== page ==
pond lilies

The Wrong Stones/Lining

A natural looking pond should support rocks of several sizes. In the end, the pond owner should have a few tons of different sized rocks, from gravel to boulders. The pond liner has to be large enough to easily cover the area. Pond liners are expensive, but the owner’s best bet is to buy a bit more than they think they need.

Improper Filtration

Though there are some people who have ponds that do not need artificial filters, these ponds are a bit tricky to install and maintain. Chances are they are natural bodies of water anyway. Improper filtration leaves water dirty and unable to sustain the sort of life that the pond owner wants. It may only be able to sustain life such as algae and mosquitoes.

Underestimating the Labour

Anyone who has even planted a sapling in their landscape knows that it can be a job of work, especially if the soil is heavy. Excavating a pond is most likely not a job for one person if they wish to finish it in a reasonable amount of time. Renting a professional with a backhoe is always an option.

Building a pond may be a lot of work, but the end result is more than worth it. Especially if you can do it the right way, by planning ahead and being aware of potential oversights before they can occur. You will certainly enjoy your new water feature a lot more if aren’t worrying about mistakes you made during the build.

Drew BishopDrew Bishop is a contributing writer for Trophy Pond. In his spare time he enjoys camping and spending time on the lake.

Jorge, Plants, Trees

apple tree buying guide

With a bewildering array of options, deciding on your first tree can be a drawn out process. First there is a decision about which variety to choose. Varieties differ in their uses, taste, date of ripening, disease-resistance and fertility. Then, there is the decision about how you want your tree to be supplied. Trees can be supplied as bare root or containerised, and varieties can be grafted onto different rootstocks, which will affect a tree’s size and vigorousness.


Cultivars can be divided into dessert, cooking and cider apples. Dessert apples are sweeter and cooking apples larger and more acidic. Dessert apples are great for eating fresh of the tree – a typical example being the Cox, which is both aromatic, crisp and juicy. Cooking differ in that they’re firm and maintain their structure when cooked, the best of which remains Bramley’s Seedling. Sour straight off the tree, cooking apples’ flavour improves in storage as the acidity falls over time. Likewise, cider apples often taste awful straight off the tree due to the high levels of astringency and bitterness. However, it is these features that add color, body and mouthfeel to a pint, producing a well proportioned flavour. Not all varieties belong exclusively to one category, for example the versatile Granny Smith is great both fresh and cooked.


Each variety has a fascinating history of its own and came into being for a variety of reasons. Some are simply found by chance, like the Christmas Pippin, found growing at the side of the M4. Others are historical varieties and have been known for hundreds of years such as Ashmead’s Kernel, originating from the 18th century. Historical cultivars are produced in abundance with the most popular dessert and cooking apple in the UK (Cox and Bramley), originating from the 19th century. Others, produced through various breeding programmes, are selected for certain characteristics. These modern varieties are often recipient of RHS Award of Garden Merit and are superior in many respects to their predecessors.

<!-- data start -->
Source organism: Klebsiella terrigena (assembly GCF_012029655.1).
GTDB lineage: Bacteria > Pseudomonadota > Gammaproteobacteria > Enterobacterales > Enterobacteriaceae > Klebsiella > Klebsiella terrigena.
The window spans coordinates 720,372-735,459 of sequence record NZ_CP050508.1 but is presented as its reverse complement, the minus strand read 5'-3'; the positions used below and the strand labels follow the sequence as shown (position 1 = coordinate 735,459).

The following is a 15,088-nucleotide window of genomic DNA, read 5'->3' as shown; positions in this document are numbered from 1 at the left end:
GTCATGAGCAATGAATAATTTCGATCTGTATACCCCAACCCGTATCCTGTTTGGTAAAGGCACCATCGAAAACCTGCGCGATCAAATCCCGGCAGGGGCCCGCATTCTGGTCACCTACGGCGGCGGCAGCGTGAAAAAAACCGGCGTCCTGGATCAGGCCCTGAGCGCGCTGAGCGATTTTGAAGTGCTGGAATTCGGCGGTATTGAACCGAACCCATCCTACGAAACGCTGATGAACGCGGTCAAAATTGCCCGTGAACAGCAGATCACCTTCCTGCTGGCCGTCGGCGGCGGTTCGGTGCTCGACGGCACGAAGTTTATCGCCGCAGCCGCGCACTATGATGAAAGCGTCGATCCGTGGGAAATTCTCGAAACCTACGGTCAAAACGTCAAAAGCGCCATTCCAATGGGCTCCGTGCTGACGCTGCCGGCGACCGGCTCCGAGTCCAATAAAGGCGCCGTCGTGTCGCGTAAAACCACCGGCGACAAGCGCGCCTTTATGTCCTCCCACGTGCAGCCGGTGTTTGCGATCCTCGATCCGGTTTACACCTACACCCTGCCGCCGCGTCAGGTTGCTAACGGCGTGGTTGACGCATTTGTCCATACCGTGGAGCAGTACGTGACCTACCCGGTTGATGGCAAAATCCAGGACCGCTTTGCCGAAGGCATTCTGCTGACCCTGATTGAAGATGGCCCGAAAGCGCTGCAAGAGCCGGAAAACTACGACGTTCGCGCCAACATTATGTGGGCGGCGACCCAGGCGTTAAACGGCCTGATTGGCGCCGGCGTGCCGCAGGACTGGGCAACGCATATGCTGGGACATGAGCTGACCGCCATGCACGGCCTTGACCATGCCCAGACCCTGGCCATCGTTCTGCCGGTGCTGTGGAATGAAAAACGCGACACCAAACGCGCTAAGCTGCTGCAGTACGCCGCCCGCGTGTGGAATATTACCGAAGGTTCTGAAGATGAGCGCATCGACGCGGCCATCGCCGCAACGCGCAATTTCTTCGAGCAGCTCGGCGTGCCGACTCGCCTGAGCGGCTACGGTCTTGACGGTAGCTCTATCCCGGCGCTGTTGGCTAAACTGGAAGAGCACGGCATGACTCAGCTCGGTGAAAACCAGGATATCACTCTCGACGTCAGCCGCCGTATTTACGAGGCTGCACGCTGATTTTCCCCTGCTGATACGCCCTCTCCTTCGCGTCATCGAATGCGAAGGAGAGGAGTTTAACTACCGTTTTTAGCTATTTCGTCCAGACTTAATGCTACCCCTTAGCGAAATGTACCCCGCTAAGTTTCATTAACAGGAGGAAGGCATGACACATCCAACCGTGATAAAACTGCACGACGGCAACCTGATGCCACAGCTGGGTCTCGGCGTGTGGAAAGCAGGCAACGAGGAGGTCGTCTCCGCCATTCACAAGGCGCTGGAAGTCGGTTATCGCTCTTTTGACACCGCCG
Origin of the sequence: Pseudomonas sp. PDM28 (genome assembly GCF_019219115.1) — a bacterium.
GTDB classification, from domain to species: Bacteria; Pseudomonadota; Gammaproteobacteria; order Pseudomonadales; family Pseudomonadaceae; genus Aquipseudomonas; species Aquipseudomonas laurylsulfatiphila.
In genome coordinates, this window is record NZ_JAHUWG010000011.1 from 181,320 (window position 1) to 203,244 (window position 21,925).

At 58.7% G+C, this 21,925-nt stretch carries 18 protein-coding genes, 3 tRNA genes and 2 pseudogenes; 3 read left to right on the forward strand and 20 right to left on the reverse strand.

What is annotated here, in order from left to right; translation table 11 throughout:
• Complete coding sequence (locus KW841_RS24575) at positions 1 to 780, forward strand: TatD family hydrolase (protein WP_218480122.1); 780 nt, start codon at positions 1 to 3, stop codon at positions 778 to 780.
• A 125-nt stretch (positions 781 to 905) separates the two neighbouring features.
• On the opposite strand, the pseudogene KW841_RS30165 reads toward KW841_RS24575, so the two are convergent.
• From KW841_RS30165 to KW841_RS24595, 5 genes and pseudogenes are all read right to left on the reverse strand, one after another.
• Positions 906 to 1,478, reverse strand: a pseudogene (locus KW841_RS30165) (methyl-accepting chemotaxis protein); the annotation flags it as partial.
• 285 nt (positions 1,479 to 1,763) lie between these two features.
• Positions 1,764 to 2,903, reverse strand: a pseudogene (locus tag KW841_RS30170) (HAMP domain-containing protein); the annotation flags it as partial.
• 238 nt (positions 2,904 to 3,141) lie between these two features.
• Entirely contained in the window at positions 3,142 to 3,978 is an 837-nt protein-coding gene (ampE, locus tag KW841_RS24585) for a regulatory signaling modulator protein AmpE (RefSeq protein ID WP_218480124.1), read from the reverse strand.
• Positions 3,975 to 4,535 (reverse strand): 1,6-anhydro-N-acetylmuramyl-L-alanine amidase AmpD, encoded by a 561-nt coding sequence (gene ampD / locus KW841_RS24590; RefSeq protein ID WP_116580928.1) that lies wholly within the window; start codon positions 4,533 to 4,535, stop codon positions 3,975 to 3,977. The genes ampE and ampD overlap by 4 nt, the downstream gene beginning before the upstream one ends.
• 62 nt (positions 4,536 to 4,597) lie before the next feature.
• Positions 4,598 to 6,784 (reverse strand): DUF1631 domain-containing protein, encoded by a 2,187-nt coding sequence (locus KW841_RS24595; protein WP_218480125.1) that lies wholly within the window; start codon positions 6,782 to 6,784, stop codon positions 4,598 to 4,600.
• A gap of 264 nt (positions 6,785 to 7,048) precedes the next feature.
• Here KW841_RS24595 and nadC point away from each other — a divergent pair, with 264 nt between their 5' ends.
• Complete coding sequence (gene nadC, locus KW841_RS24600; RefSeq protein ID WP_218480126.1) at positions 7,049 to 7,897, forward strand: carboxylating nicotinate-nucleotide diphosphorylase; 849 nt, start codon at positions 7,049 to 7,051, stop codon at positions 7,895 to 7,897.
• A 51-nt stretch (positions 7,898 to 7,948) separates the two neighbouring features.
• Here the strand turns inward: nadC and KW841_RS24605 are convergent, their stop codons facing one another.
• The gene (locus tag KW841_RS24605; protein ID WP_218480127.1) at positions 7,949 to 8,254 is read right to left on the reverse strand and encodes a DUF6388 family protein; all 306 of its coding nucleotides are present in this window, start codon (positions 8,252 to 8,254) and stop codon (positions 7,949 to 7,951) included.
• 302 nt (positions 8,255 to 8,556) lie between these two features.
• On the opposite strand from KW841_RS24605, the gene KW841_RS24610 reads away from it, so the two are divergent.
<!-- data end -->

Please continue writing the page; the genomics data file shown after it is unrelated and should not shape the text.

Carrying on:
Before deciding on a dessert apple, it can be worthwhile trying what’s on offer in a supermarket, but not all varieties will be available to purchase as a tree. Cripps Pink (better known by its brand name Pink Lady) is not available to purchase in the UK due to fears from the brand owner the UK’s climate will not do the apple justice.

If you want a recommendation, look no further than Cox’s Orange Pippin – aromatic, crisp and juicy – it’s nuanced taste is far better than imported cultivars such as Braeburn and it’s descendents. A similar modern variety, Red Windsor, itself a descendent of the Cox, has the same robust flavour and aromatic qualities, although is a tad sharper. For something different, try russet and Worcester Pearmain apples. Russets are distinctive for their rough, brownish skin with a taste oft described as sweet and nutty, similar to pineapples. Worcester Pearmain, on the other hand, is distinctive for its strawberry flavour, a trait which has contributed to its popularity with breeders.

For both cooking and cider making, two varieties are often combined to produce the best depth of flavour. For apple pie for example, it is common to combine a sweet and tart apple. For cider varieties, apples vary in their acidity, tannins and sugars, producing four flavours: bittersweet, bittersharp, sharp and sweet. The most popular cooking apple and probably the best, is Bramley’s Seedling. Rare for a historical variety, this cultivar is recipient of RHS’ Award of Garden Merit, which means it’s the best of its kind.